Government of Canada Launches Strengthened Heat Pump Program with Nova Scotia, Addressing Affordability and Climate Goals

News release

February 20, 2024        Dartmouth, Nova Scotia               Natural Resources Canada 

Home heating oil is costly — not just for your pocketbooks, but also for the planet. Making the switch to an efficient heat pump can help Canadians save thousands of dollars each year on their energy bills and reduces household pollution. The benefits of switching to a heat pump are clear, and the Government of Canada has been bringing these benefits to Canadians through the Oil to Heat Pump Affordability (OHPA) program.

Today, Andy Fillmore, Member of Parliament for Halifax, on behalf of the Honourable Jonathan Wilkinson, Minister of Energy and Natural Resources; the Honourable Tory Rushton, Nova Scotia’s Minister of Natural Resources and Renewables; and Stephen MacDonald, President and CEO of EfficiencyOne, announced that Nova Scotia will co-deliver the strengthened OHPA program, in partnership with the federal government to make the shift to heat pumps even more affordable for more Canadians.  

Under the program, low-to-median-income households in Nova Scotia that heat their home with oil can now apply here to receive up to $30,000 in funding to cover the full cost of switching to a heat pump — including up to $15,000 from the Government of Canada’s OHPA program and up to $15,000 from the Province of Nova Scotia, with EfficiencyOne acting as the co-delivery partner. Making the switch can help save thousands of dollars on heating bills every year and reduce greenhouse gas emissions. Canadians’ strong demand for home energy upgrades creates a strong demand for green jobs, a skilled workforce, and the materials to enable them, strengthening Canada’s economy.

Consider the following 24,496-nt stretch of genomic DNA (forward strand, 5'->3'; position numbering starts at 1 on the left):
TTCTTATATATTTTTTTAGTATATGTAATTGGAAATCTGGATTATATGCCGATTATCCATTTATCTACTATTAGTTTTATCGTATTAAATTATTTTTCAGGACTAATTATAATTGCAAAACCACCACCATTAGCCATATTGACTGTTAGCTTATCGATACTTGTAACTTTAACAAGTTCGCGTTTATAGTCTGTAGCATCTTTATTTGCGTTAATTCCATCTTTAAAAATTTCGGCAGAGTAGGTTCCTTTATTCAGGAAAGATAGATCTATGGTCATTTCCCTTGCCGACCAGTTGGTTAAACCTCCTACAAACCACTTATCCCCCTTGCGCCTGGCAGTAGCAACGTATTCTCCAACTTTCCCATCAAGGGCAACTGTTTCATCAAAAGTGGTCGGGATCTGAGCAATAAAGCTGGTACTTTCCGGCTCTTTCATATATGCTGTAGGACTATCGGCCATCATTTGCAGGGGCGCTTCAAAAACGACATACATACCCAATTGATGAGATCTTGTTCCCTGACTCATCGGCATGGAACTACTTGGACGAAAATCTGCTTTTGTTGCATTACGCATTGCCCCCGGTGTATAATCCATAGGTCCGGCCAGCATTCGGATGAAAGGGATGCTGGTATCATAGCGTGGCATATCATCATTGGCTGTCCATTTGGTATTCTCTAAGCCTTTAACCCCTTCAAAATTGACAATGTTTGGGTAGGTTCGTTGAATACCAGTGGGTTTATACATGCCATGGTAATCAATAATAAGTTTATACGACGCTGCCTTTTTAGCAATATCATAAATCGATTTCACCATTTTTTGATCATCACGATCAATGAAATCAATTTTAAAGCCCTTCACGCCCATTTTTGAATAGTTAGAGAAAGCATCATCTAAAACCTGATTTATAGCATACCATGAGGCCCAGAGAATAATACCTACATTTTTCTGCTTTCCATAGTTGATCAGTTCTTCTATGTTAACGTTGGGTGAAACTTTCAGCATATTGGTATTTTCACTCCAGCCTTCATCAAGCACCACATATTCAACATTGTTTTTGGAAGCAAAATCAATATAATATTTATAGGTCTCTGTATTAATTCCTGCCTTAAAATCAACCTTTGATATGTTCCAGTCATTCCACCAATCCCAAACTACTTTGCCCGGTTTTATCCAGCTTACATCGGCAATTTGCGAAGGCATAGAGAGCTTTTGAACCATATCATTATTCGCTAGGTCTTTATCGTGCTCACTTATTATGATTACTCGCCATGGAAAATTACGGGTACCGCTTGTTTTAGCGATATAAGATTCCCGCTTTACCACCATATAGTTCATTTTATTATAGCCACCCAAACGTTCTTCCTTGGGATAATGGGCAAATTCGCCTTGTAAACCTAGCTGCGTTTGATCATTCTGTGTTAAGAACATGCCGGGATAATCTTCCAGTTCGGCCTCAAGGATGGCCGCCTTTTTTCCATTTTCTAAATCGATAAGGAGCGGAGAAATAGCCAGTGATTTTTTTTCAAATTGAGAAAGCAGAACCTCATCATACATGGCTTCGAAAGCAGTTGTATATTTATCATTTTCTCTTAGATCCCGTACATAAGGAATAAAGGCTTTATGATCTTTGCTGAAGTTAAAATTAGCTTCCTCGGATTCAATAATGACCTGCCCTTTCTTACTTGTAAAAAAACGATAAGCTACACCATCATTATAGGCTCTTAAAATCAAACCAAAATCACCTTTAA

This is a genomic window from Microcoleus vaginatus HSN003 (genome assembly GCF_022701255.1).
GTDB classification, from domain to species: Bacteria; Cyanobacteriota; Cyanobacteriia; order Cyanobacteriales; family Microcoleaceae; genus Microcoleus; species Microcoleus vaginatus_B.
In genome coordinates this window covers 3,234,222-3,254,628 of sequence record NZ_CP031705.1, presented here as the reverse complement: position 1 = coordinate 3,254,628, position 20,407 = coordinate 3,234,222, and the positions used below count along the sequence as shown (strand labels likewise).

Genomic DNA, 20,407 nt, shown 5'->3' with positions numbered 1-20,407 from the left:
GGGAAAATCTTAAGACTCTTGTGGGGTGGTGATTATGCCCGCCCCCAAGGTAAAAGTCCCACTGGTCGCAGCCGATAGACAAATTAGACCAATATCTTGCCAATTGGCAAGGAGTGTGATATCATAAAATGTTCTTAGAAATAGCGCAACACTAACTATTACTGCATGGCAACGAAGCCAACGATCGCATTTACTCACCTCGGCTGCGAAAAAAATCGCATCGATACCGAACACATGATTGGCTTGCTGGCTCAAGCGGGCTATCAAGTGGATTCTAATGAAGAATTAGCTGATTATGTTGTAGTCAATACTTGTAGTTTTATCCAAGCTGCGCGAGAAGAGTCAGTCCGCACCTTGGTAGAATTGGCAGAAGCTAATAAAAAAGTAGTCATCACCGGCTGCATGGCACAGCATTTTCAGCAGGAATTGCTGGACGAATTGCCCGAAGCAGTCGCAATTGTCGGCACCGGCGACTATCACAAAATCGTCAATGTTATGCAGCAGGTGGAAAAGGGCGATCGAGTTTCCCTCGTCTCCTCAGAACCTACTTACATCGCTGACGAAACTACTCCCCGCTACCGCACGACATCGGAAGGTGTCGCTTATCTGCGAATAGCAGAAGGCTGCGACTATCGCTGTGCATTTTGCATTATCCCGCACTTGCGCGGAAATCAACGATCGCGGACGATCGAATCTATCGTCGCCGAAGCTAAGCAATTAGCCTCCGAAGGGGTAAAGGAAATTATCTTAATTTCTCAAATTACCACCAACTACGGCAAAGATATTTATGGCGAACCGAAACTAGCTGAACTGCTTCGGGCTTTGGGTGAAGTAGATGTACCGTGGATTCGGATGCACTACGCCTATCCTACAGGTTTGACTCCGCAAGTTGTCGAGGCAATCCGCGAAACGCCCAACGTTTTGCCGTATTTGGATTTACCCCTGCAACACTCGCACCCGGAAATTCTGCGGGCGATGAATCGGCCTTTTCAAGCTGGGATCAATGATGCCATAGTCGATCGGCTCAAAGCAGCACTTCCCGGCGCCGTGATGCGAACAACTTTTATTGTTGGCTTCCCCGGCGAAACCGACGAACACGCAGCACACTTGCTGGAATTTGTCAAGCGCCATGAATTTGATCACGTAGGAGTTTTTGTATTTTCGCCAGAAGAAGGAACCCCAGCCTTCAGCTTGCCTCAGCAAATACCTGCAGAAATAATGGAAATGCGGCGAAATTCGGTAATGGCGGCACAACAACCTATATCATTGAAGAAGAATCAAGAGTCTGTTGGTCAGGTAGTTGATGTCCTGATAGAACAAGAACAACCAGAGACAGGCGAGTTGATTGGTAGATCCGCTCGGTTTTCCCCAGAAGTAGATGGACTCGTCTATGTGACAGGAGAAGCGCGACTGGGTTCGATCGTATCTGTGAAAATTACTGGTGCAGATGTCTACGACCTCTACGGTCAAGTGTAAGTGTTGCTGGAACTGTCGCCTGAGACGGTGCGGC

In addition to these increased grants, OHPA applicants will also soon be receiving an upfront, one-time payment of $250 from the federal government. This applies to all eligible applicants who heat their homes with oil and sign up for a heat pump through OHPA in a co-delivery jurisdiction going forward, as well as all those who have signed up since April 1, 2023.

The Government of Canada is currently working to make heat pumps even more affordable for more Canadians across the country through the co-delivery of the strengthened OHPA program with other provinces and territories, which will help Canadians save money at home while addressing climate change. In jurisdictions without federal-provincial/territorial co-delivery arrangements, oil-heated households have been and will continue to be able to apply for up to $10,000 in federal OHPA funding via the national portal, managed by Natural Resources Canada. The Government of Canada is keen and remains ready to develop and finalize strengthened OHPA co-delivery agreements with all provinces and territories that wish to bring these benefits to their residents.   


“Making the switch to more energy-efficient heating systems does not just save energy and reduce families’ carbon footprint — it also helps Canadians save on their utility bills. That is why we are strengthening the Oil to Heat Pump Affordability program and ensuring that families are supported in making the switch from expensive heating oil to an efficient heat pump.” 

The Honourable Jonathan Wilkinson
Minister of Energy and Natural Resources

“We know the cost of living right now is a concern for Canadians. This investment will help Nova Scotians reduce their heating bills by switching from oil and using green technologies, like heat pumps. That means more money stays in the pockets of families while keeping harmful emissions out of the air.”